Below are some answers to some of the frequently asked questions we receive. If you don’t see your question here, feel free to contact us.

A trademark is any word, design, shape, sound or other symbol, or combination of these, that is used by a person or company for the purposing of distinguishing their goods or services from those of others.
No, you do not need a lawyer to trademark, but an experienced trademark lawyer understands trademark laws and regulations, and they will work with you to ensure that your marks are fully protected. An experienced trademark lawyer will navigate the registration process for you and can best ensure that your registration reflects your rights.
The first step in trademarking a name is to determine whether that name is available for your use and registration in Canada. This involves a detailed search of the trademarks register and other databases of unregistered trademarks. Once you have determined that a mark is available, an application for registration is prepared and filed with the Canadian Intellectual Property Office. This application must include a detailed description of the products and/or services that you are selling or intend to sell in association with the trademark. This application is examined by the Canadian Intellectual Property Office to ensure that it complies with Canadian regulations and that the mark itself is registrable under Canadian law. Once the application is approved by the Canadian Intellectual Property Office, it is advertised for third party opposition, and if no oppositions are filed within a prescribed time, it is allowed and will be registered after the payment of a final government fee.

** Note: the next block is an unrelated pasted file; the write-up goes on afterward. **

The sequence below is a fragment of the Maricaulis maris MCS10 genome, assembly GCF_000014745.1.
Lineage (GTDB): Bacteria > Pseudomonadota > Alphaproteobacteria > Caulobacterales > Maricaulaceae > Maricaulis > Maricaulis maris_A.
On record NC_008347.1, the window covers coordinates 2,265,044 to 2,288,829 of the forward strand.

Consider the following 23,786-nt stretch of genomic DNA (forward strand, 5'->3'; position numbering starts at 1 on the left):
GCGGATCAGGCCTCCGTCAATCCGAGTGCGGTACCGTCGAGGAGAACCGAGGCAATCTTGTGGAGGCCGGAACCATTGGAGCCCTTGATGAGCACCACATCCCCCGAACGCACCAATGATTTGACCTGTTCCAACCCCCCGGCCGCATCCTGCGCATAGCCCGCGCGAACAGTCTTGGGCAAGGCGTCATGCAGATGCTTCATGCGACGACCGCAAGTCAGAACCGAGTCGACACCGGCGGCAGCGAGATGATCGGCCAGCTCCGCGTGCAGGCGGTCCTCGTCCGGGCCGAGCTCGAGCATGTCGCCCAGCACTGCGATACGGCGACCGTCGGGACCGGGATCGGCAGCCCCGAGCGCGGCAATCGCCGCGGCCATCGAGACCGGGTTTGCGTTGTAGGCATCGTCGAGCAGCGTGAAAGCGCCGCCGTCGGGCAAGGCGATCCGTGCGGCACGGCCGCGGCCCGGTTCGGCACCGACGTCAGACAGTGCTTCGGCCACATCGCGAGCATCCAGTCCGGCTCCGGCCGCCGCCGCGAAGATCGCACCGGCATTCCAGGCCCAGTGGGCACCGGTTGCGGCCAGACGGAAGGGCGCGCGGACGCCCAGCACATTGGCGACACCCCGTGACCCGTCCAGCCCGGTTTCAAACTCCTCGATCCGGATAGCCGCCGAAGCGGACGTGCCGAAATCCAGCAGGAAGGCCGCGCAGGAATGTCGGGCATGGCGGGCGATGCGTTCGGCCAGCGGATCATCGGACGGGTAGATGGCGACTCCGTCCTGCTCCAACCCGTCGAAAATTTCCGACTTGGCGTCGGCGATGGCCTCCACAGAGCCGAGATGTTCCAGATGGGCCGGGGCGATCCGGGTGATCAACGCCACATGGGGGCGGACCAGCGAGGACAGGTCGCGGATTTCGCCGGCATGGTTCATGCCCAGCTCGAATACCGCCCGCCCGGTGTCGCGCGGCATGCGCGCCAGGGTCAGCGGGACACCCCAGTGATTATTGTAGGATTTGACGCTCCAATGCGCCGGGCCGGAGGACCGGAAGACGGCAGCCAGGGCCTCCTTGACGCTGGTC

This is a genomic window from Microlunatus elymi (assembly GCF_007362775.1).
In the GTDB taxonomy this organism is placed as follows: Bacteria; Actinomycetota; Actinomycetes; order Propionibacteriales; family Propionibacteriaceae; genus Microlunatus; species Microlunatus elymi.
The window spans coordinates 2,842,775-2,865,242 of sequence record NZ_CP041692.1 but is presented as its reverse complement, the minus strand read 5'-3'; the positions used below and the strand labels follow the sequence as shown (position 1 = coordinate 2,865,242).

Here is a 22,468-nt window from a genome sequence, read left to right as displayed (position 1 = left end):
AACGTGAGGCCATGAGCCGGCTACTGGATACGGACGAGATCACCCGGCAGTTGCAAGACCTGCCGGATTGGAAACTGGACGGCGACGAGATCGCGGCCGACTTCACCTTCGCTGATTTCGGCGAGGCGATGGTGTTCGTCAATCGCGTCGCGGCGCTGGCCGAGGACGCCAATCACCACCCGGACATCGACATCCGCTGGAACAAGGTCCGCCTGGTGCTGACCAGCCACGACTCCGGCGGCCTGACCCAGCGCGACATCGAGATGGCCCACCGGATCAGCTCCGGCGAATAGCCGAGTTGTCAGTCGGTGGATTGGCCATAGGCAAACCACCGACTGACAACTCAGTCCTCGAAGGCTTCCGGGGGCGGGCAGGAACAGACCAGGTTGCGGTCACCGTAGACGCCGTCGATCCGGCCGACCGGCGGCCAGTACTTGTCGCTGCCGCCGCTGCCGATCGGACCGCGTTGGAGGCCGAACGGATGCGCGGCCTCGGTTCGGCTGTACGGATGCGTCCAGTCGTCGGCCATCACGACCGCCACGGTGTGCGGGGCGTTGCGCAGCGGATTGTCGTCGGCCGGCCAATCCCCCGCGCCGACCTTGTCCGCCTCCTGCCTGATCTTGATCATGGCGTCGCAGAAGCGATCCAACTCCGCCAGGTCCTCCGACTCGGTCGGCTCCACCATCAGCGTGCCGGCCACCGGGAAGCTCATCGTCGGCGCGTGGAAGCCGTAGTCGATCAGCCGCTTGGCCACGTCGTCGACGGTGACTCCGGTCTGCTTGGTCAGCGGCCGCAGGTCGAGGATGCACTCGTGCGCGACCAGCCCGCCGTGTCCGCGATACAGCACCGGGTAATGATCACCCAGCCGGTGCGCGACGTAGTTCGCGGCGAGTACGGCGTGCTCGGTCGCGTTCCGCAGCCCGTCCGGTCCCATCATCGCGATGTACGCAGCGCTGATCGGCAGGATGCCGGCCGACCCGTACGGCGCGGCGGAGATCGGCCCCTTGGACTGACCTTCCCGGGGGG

A trademark can be registered by filing an application with the Canadian Intellectual Property Office. The application must include a detailed description of the products and/or services that you are selling or intend to sell in association with the trademark. This application is examined by the Canadian Intellectual Property Office to ensure that it complies with Canadian regulations and that the mark itself is registrable under Canadian law. Once the application is approved by the Canadian Intellectual Property Office, it is advertised for third party opposition, and if no oppositions are filed within a prescribed time, it is allowed and will be registered after the payment of a final government fee.
You should only use the ® symbol once your trademark is registered. Until then, you should use the “TM” symbol next to your trademark on product packaging and on all advertising materials.
It takes approximately 12 to 18 months to obtain a trademark registration in Canada.